My friend Maggie was murdered, it’s ok to say that. That’s what it was. There’s no sugar coating that. 🙂 I’m inspired by the thought of ‘home” and the different dwellings we all reside in. One person’s home could be a trailer, another a van, and another a mansion. I’m a firm believer that we are all in the together, even those we disagree with. We are more alike than we think. I like to acknowledge real or perceived differences, and then focus on how those differences actually create bonds. For example, typically feminist are against pornography, but so are the religious right. These two groups seems like they are different ends of the political spectrum, but they do have ideologies in common. If people would stop to acknowledge these similarities. their differences wouldn’t be as divisive.
This is how my chickens came to be. I found it fascinating how urban and rural dwellers were embracing raising chickens. What else do they have in common?
2.) Would you consider your majolica like coloring on your pieces childish? Secondly is there a reason behind your coloring?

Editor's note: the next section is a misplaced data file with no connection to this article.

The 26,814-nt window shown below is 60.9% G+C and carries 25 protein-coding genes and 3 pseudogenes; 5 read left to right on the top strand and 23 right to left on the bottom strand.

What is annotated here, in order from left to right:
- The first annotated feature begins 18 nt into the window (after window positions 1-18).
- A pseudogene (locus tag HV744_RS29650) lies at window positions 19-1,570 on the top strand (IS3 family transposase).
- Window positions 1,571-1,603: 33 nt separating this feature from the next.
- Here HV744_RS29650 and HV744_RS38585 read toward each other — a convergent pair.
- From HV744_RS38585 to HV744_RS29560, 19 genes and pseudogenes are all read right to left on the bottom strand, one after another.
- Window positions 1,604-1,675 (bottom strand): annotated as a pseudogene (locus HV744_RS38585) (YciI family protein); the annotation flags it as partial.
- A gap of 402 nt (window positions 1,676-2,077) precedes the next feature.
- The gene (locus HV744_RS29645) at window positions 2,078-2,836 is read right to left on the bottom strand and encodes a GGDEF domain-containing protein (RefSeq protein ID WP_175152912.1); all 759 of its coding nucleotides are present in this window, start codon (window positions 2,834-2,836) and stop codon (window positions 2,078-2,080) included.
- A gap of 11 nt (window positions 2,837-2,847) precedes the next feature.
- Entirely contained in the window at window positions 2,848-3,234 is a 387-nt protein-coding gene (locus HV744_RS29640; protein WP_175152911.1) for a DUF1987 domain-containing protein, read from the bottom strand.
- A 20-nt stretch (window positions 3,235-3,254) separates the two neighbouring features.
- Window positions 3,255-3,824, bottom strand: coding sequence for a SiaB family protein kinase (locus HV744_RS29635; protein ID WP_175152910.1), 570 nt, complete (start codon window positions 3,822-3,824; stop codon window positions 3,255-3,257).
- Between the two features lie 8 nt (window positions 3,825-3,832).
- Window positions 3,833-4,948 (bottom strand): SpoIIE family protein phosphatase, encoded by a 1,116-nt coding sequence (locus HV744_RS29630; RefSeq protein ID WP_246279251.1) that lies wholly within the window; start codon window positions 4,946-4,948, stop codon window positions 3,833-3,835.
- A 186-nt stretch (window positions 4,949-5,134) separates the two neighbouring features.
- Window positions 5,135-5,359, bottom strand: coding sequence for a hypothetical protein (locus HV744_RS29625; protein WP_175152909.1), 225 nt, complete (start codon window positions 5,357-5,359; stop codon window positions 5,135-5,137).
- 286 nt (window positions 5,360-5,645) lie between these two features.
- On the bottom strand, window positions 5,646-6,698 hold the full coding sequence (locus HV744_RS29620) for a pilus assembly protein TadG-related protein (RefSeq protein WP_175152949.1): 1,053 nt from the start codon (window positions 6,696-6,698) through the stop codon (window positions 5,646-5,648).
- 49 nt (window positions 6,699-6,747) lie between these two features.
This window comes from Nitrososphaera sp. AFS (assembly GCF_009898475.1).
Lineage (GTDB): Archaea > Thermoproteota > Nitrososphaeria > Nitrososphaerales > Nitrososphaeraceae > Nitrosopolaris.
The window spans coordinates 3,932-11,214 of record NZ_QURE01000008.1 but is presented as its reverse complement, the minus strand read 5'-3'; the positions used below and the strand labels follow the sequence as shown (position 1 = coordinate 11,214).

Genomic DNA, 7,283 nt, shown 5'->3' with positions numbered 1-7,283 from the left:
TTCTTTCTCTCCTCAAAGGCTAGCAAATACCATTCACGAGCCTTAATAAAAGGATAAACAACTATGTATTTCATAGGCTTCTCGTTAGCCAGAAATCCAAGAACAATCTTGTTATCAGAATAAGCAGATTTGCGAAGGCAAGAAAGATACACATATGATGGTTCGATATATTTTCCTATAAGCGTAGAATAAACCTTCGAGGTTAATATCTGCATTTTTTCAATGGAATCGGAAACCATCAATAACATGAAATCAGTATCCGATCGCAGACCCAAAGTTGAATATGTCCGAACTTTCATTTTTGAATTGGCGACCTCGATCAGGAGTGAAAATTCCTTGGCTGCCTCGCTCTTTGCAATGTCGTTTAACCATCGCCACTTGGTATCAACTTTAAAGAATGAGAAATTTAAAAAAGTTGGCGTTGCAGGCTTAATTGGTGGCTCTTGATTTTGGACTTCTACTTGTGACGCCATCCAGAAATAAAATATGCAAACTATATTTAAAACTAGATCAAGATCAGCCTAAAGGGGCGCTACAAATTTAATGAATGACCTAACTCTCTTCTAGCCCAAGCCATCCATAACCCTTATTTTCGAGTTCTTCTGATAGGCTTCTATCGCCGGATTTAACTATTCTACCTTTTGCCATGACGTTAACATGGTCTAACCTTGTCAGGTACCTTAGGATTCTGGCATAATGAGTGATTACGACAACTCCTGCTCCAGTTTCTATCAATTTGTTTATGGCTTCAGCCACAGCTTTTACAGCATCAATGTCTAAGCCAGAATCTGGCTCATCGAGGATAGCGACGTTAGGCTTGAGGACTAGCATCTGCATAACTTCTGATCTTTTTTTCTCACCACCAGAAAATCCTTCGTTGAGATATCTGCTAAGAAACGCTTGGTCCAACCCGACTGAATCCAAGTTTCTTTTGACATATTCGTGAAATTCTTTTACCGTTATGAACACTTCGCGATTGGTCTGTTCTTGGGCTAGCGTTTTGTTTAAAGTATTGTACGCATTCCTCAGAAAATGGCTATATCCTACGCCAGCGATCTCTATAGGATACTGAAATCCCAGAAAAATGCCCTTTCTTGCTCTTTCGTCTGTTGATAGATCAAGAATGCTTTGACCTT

Yes! They are childish and simple. I love that. It’s makes me laugh, because I can draw in the more classically realistic way-I just choose not too. The reason behind my colors is simple, colors extends the feelings I’m trying to create with my work. For example, for my country mouse/city mouse line I will typically glaze with more primary colors: red, blue, green. I do this because It’s a simple statement on childhood. Typically individuals grow up in the city (or a neighborhood) or in the country. Primary colors often are used in children’s toys. I here people comment I grew up in a house like that or so-so did, but now they live in the city. I love that conversation. It’s difficult to image that at one time more people lived on farmers that in urban settings, but it’s true.